Researchers have discovered how a molecule found in green tea breaks apart tangles of the protein tau, a hallmark of Alzheimer’s disease. Based on this finding, the team identified other molecules that can also untangle tau and may be better drug candidates than the green tea molecule. Results from the NIA-funded study, published in Nature Communications, suggest that this approach may one day provide an effective strategy for treating Alzheimer’s.
In Alzheimer’s, tau abnormally sticks together in fibrous tangles that spread between brain cells, leading to cell death. The molecule epigallocatechin gallate (EGCG) — the one found in green tea — is known to untangle these tau fibers. However, EGCG is not on its own an effective Alzheimer’s treatment because it cannot easily penetrate the brain and binds to many proteins other than tau, weakening its effect. Therefore, researchers wanted to find molecules that replicate the effects of EGCG but have better drug properties for treating Alzheimer’s.
New electrical method triggers and analyzes dynamics of brain protein that underlie many neurodegenerative diseases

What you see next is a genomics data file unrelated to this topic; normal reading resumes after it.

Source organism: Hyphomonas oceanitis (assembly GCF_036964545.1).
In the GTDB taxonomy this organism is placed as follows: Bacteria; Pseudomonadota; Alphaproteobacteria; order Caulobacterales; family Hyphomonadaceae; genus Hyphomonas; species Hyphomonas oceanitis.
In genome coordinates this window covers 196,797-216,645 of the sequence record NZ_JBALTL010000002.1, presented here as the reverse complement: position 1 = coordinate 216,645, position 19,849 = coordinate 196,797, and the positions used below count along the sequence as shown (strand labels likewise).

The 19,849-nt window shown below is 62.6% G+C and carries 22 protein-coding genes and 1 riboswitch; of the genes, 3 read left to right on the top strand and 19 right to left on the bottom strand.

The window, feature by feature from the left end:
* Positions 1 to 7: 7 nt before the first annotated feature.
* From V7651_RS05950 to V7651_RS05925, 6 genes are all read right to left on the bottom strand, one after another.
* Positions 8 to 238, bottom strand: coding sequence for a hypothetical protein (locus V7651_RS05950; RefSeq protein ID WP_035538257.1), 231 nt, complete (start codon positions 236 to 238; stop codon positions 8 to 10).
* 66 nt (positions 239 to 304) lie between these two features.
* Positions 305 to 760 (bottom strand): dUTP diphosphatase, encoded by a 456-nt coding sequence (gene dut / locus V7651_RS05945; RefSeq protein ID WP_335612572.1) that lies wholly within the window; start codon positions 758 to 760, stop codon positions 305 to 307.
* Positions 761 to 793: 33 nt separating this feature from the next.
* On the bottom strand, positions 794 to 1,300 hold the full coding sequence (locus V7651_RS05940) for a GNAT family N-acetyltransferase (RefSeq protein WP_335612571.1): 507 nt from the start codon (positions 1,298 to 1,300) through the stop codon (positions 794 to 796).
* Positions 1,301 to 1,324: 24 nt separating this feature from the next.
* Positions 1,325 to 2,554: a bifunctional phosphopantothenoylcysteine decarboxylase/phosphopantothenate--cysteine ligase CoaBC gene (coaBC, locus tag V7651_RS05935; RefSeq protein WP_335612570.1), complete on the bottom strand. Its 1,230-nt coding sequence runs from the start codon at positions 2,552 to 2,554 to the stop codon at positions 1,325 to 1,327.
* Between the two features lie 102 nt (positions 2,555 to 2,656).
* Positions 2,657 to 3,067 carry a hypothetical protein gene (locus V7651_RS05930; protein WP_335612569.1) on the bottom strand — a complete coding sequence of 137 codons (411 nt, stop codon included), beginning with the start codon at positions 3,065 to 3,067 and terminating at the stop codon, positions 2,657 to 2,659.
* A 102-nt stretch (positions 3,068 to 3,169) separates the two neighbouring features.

Scientists are not yet clear on how the tau protein changes from a benign protein essential for normal function in our brains into the toxic neurofibrillary tangles that are a signature of Alzheimer’s and other neurodegenerative diseases.
But a new method developed by researchers at UC Santa Barbara gives the ability to control and follow in real time the process by which it happens. The technique employs a novel use of low voltage electricity as a surrogate for the natural signals that trigger the protein to fold and assemble, both for its normal function in the brain and in the runaway process leading to often fatal disease.
“This method provides scientists a new means to trigger and simultaneously observe the dynamic changes in the protein as it transitions from good to bad,” said Daniel E. Morse, Distinguished Professor Emeritus of Biochemistry and Molecular Genetics, and senior author of a paper that appears in the Journal of Biological Chemistry.
“The method should be widely useful to identify molecules and conditions that direct different trajectories of assembly in a number of different but related amyloid diseases,” stated Eloise Masqulier, lead author of the interdisciplinary team of students, researchers and faculty from molecular biology, chemistry and engineering including Esther Taxon, Sheng-Ping Liang, Yahya Al Sabeh, Lior Sepunaru and Michael J. Gordon.